The oft-quoted line ‘Try again. Fail again. Fail better’, is usually taken as a rare bit of positivism, coming from Samuel Beckett, but it can also be read as an emphasized negative. You might ‘fail better’ by figuring failure in a successful work of art. Is that exacerbating failure or vindicating it? There’s a tradition of this ambiguity that peaked with early-1970s Conceptualism, when John Baldessari burned his early paintings and framed it as a performative rejection of art’s objecthood in the name of conceptual dematerialization, or when Susan Hiller stuffed her shredded paintings into test tubes and called them sculptures. Perhaps when Van Gogh painted himself with a bandaged ear he was taking up an equivalent conceit for his own era.
A defining moment in In Anticipation of Women’s History Month, the American painter Rochelle Feinstein’s first institutional exhi-bition, in her late 60s, comes in The Estate of Rochelle F. (2009–11): a row of collage/drawings hung underneath a row of paintings on which they comment. Feinstein has had a distinguished career as an art professor (at Yale University) and she is an inveterate commenter on (and in) her own work. The horizontal hang of the drawings narrativizes the visual, as the sequenced, syntactical hang of the paintings signifies their being ushered into the brackets of that narrative. Three drawings explain the paintings’ gestation: how, in 2010, Feinstein ‘consolidated’ two New York storages into one, capitalizing on necessity by distilling instead of destroying work. The Estate is the result. In a charac-teristic turn, her flowery, fountain-penned handwriting has pretentions to ‘finished’ drawing, despite her claim that the piece was determined by practical expediency: ‘This, plus pens, ink, charcoal, adhesive cost $213’. She proposes her use of ‘at-hand materials’ as a metaphor for ‘her fellow citizens’ having to ‘consolidate surplus’ in the wake of the 2008 economic crash.
The defining moment I was referring to is another turn: her ‘despair’ at career stagnation is qualified, made successful on market terms (and those are the terms implied by her ‘wanting to stop wanting to show’), by one of the last drawings: an ink representation of an invite to a presentation of The Estate at a New York commercial gallery in 2011. The current exhibition keeps turning on this retroactive opportunism, a reappraisal of her own art that falls queasily between the reinventive second-look and a willingness to belie original statements by using them as material for a more theatrically-managed take on the theme of the neglected painter at the mercy of an indifferent culture. This dynamic tends to demote the paintings to abject props for a narrative from which they are largely excluded.
In the same tradition of postmodern self-reflexivity, there is Martin Kippenberger’s Lieber Maler, Male Mir (1981) series – painterly commentaries on his public identity – or René Daniëls’ Spring Blossom series (1987), in which titles of his previous paintings are inscribed as the ‘blossoms’ on diagrammatic word-trees. But although Kippenberger employed a commercial painter to execute his series, the results do not denounce themselves within the context of his oeuvre. In her series Verbatim Hoc Moda/The Abramovic Method (2013–15), Feinstein gets a Chinese commercial painter to copy one of her works and juxtaposes original and copy, in conjunction with another collage narrative documenting the email exchange that led to the commission. The result is a plodding disquisition on the iniquities of global art production.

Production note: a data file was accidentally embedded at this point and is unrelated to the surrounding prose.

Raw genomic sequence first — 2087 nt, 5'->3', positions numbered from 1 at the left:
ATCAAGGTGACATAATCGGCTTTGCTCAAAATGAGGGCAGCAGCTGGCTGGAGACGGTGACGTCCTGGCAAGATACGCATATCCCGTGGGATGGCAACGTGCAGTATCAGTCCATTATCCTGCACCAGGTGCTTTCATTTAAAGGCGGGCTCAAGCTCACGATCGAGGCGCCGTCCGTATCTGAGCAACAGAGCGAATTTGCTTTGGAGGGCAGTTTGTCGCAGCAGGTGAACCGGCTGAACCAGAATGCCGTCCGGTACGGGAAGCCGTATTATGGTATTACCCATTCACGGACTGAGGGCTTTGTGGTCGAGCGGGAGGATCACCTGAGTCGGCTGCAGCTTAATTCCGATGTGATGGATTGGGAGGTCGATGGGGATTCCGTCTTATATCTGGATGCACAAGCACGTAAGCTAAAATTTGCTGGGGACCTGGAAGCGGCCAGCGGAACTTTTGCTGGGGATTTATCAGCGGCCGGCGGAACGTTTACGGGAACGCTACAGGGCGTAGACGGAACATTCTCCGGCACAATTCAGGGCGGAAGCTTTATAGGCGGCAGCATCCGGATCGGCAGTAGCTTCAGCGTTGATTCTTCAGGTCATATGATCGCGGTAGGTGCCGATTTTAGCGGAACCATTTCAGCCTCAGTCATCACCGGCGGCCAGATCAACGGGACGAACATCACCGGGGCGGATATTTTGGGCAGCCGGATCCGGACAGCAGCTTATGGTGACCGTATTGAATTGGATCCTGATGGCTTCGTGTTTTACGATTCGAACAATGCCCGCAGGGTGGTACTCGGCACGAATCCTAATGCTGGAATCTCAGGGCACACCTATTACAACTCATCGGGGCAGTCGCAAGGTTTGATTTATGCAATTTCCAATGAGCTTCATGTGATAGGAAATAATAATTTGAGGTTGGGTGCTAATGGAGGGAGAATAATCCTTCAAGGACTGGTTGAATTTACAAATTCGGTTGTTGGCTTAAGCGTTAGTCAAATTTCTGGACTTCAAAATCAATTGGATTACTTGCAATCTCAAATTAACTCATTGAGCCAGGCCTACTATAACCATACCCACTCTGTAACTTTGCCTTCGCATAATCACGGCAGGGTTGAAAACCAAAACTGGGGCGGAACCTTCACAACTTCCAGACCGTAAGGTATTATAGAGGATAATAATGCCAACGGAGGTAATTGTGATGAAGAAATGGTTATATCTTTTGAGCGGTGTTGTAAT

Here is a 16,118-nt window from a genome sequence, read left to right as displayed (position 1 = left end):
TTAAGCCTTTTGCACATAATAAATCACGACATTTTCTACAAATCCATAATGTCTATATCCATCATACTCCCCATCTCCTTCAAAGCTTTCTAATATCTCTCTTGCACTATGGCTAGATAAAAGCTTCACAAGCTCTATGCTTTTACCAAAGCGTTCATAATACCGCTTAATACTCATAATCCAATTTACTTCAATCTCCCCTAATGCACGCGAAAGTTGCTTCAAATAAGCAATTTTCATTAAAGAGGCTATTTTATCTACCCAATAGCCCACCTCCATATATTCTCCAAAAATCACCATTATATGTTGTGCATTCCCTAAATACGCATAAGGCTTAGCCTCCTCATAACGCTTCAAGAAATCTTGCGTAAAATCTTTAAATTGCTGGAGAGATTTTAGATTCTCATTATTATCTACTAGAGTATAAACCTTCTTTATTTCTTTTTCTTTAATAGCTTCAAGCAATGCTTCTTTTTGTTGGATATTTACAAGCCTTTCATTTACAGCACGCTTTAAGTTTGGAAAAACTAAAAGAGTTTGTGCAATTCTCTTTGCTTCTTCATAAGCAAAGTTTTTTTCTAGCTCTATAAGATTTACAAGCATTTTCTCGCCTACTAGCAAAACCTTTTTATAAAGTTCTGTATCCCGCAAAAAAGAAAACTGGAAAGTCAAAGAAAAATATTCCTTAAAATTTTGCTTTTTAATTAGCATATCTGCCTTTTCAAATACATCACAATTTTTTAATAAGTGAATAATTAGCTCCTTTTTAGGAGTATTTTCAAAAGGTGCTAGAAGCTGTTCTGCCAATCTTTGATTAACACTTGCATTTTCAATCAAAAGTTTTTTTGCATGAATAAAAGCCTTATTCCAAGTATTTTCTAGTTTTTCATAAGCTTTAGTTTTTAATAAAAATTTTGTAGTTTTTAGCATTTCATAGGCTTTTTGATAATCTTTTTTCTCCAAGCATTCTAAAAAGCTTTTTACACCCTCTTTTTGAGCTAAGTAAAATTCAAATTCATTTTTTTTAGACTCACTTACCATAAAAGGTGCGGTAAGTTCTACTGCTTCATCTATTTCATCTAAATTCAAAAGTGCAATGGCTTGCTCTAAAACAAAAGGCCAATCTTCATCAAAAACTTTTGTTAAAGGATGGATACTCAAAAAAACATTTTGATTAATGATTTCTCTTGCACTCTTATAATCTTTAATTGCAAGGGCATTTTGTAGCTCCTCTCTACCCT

This exhibition appears to have been enabled by Feinstein’s realization (confirmed by curators and gallerists) that framing her painting as a commentary on the beleaguered position of the painter in an artistic rat race ‘works’ better – fails/succeeds better – than pitching less self-conscious paintings into the breach. But the contrast proves jarring. The pre-self-reflexive works are expressionistically earnest, the later ones cynically ironic. Failure has gone from an abiding condition to a functional conceit. I made a Terrible Mistake (2002–5) is an arrangement of paintings on makeshift hoardings. The spurious pathos (the title’s remorse is Michael Jackson’s) of coloured spotlights and the roaming dapple of a disco ball are projected onto compositions that assimilate the treatment ambivalently. It is one thing for a painting to evoke pathos and another for it to be an object of pathos. Love Vibe (1999–2014) portrays large green monochromes overwritten by a speech bubble proclaiming ‘Love Your Work’. The sequenced sprawl of six two-metre-square canvases allows the individual paintings to abstract, to become the kind of large-scale modernist-style painting installation that they picture at the mercy of a phrase epitomizing artworld and professional insincerity. Feinstein both has her cake and eats it, because the sprawl is also, with conscious irony or not, a symptom of the kind of gallery-targeted, spatial self-indulgence from which she artfully exempts herself in The Estate.
A wall of gesturally abstract paintings from the early to mid 1990s, sometimes featuring collaged textual addenda, shows the kind of paintings Feinstein made before she began annotating her own role, and paintings inclined to solve every problem by throwing more information at it. To me, the paintings are crabbed, turgid, rife with grids and network structures, and personal in a way that feels inappropriately overbearing. Their salon hang now generalizes them – à la The Estate – as a conglomerated sign for their chasing of their own tails. The extent to which that generalization redeems or betrays their confusions remains an open question.